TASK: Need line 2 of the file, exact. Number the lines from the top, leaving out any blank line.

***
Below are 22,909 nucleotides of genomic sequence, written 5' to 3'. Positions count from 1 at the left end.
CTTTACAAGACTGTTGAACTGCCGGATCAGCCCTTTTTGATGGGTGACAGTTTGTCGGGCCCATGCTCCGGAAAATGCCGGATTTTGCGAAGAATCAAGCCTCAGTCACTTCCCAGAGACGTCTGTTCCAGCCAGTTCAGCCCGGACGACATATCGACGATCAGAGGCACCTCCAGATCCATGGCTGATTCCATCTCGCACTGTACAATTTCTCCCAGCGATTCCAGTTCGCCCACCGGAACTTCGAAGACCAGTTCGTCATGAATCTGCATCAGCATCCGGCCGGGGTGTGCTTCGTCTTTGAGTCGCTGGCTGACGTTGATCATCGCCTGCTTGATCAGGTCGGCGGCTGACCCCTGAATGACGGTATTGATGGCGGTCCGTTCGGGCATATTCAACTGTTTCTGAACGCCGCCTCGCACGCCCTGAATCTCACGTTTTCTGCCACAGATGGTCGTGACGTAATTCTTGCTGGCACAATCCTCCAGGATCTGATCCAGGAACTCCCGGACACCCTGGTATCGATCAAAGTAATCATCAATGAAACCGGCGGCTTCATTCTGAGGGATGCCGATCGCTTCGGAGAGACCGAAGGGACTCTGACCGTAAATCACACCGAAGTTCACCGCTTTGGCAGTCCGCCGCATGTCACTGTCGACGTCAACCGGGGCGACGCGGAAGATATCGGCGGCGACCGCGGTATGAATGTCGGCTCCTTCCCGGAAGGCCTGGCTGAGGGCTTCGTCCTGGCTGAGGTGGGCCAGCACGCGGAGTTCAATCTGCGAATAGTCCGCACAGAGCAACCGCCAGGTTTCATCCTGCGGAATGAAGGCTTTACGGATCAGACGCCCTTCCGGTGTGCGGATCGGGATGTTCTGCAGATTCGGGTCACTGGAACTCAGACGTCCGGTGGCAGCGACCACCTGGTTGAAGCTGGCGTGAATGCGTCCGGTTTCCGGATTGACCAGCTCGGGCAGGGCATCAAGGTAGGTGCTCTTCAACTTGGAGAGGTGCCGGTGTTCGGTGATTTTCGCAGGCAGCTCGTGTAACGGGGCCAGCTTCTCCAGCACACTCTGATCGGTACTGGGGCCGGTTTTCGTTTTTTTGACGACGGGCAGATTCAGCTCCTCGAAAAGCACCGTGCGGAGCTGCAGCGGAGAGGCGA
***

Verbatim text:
CTTTACAAGACTGTTGAACTGCCGGATCAGCCCTTTTTGATGGGTGACAGTTTGTCGGGCCCATGCTCCGGAAAATGCCGGATTTTGCGAAGAATCAAGCCTCAGTCACTTCCCAGAGACGTCTGTTCCAGCCAGTTCAGCCCGGACGACATATCGACGATCAGAGGCACCTCCAGATCCATGGCTGATTCCATCTCGCACTGTACAATTTCTCCCAGCGATTCCAGTTCGCCCACCGGAACTTCGAAGACCAGTTCGTCATGAATCTGCATCAGCATCCGGCCGGGGTGTGCTTCGTCTTTGAGTCGCTGGCTGACGTTGATCATCGCCTGCTTGATCAGGTCGGCGGCTGACCCCTGAATGACGGTATTGATGGCGGTCCGTTCGGGCATATTCAACTGTTTCTGAACGCCGCCTCGCACGCCCTGAATCTCACGTTTTCTGCCACAGATGGTCGTGACGTAATTCTTGCTGGCACAATCCTCCAGGATCTGATCCAGGAACTCCCGGACACCCTGGTATCGATCAAAGTAATCATCAATGAAACCGGCGGCTTCATTCTGAGGGATGCCGATCGCTTCGGAGAGACCGAAGGGACTCTGACCGTAAATCACACCGAAGTTCACCGCTTTGGCAGTCCGCCGCATGTCACTGTCGACGTCAACCGGGGCGACGCGGAAGATATCGGCGGCGACCGCGGTATGAATGTCGGCTCCTTCCCGGAAGGCCTGGCTGAGGGCTTCGTCCTGGCTGAGGTGGGCCAGCACGCGGAGTTCAATCTGCGAATAGTCCGCACAGAGCAACCGCCAGGTTTCATCCTGCGGAATGAAGGCTTTACGGATCAGACGCCCTTCCGGTGTGCGGATCGGGATGTTCTGCAGATTCGGGTCACTGGAACTCAGACGTCCGGTGGCAGCGACCACCTGGTTGAAGCTGGCGTGAATGCGTCCGGTTTCCGGATTGACCAGCTCGGGCAGGGCATCAAGGTAGGTGCTCTTCAACTTGGAGAGGTGCCGGTGTTCGGTGATTTTCGCAGGCAGCTCGTGTAACGGGGCCAGCTTCTCCAGCACACTCTGATCGGTACTGGGGCCGGTTTTCGTTTTTTTGACGACGGGCAGATTCAGCTCCTCGAAAAGCACCGTGCGGAGCTGCAGCGGAGAGGCGA